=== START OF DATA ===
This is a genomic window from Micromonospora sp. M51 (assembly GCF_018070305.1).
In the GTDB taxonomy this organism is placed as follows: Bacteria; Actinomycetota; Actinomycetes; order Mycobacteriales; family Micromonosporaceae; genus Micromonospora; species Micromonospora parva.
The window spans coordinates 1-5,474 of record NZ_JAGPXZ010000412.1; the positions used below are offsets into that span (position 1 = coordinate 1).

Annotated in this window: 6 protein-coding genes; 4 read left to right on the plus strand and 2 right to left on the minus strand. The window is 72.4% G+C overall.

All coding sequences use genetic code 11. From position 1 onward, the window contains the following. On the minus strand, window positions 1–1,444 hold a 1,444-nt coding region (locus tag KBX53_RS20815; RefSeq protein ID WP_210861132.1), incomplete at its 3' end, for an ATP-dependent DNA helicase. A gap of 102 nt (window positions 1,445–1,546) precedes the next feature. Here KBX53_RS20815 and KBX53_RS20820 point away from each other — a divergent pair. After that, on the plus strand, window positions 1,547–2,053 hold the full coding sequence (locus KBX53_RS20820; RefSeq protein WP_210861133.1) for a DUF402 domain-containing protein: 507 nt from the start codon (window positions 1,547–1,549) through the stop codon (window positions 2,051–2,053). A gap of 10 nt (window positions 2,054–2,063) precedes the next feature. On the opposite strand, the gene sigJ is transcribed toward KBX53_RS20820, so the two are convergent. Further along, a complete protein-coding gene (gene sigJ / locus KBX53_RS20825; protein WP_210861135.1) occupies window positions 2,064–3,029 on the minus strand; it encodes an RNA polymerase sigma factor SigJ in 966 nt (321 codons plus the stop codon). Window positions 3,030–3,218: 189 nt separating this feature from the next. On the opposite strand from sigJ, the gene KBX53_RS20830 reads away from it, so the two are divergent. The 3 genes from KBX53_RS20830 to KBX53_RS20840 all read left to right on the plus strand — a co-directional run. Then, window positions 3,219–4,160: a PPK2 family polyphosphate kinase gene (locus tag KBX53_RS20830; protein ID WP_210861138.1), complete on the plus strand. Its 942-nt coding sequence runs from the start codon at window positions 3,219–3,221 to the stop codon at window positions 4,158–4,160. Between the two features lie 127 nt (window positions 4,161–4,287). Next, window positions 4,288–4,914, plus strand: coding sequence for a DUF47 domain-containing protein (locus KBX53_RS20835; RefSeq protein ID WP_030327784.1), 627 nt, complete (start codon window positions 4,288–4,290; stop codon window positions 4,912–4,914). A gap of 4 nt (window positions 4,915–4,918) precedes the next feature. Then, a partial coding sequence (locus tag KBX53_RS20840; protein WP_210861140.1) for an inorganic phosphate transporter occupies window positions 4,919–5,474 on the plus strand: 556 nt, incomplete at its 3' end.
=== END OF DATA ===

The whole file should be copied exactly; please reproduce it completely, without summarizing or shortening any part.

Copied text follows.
This is a genomic window from Micromonospora sp. M51 (assembly GCF_018070305.1).
In the GTDB taxonomy this organism is placed as follows: Bacteria; Actinomycetota; Actinomycetes; order Mycobacteriales; family Micromonosporaceae; genus Micromonospora; species Micromonospora parva.
The window spans coordinates 1-5,474 of record NZ_JAGPXZ010000412.1; the positions used below are offsets into that span (position 1 = coordinate 1).

Annotated in this window: 6 protein-coding genes; 4 read left to right on the plus strand and 2 right to left on the minus strand. The window is 72.4% G+C overall.

All coding sequences use genetic code 11. From position 1 onward, the window contains the following. On the minus strand, window positions 1–1,444 hold a 1,444-nt coding region (locus tag KBX53_RS20815; RefSeq protein ID WP_210861132.1), incomplete at its 3' end, for an ATP-dependent DNA helicase. A gap of 102 nt (window positions 1,445–1,546) precedes the next feature. Here KBX53_RS20815 and KBX53_RS20820 point away from each other — a divergent pair. After that, on the plus strand, window positions 1,547–2,053 hold the full coding sequence (locus KBX53_RS20820; RefSeq protein WP_210861133.1) for a DUF402 domain-containing protein: 507 nt from the start codon (window positions 1,547–1,549) through the stop codon (window positions 2,051–2,053). A gap of 10 nt (window positions 2,054–2,063) precedes the next feature. On the opposite strand, the gene sigJ is transcribed toward KBX53_RS20820, so the two are convergent. Further along, a complete protein-coding gene (gene sigJ / locus KBX53_RS20825; protein WP_210861135.1) occupies window positions 2,064–3,029 on the minus strand; it encodes an RNA polymerase sigma factor SigJ in 966 nt (321 codons plus the stop codon). Window positions 3,030–3,218: 189 nt separating this feature from the next. On the opposite strand from sigJ, the gene KBX53_RS20830 reads away from it, so the two are divergent. The 3 genes from KBX53_RS20830 to KBX53_RS20840 all read left to right on the plus strand — a co-directional run. Then, window positions 3,219–4,160: a PPK2 family polyphosphate kinase gene (locus tag KBX53_RS20830; protein ID WP_210861138.1), complete on the plus strand. Its 942-nt coding sequence runs from the start codon at window positions 3,219–3,221 to the stop codon at window positions 4,158–4,160. Between the two features lie 127 nt (window positions 4,161–4,287). Next, window positions 4,288–4,914, plus strand: coding sequence for a DUF47 domain-containing protein (locus KBX53_RS20835; RefSeq protein ID WP_030327784.1), 627 nt, complete (start codon window positions 4,288–4,290; stop codon window positions 4,912–4,914). A gap of 4 nt (window positions 4,915–4,918) precedes the next feature. Then, a partial coding sequence (locus tag KBX53_RS20840; protein WP_210861140.1) for an inorganic phosphate transporter occupies window positions 4,919–5,474 on the plus strand: 556 nt, incomplete at its 3' end.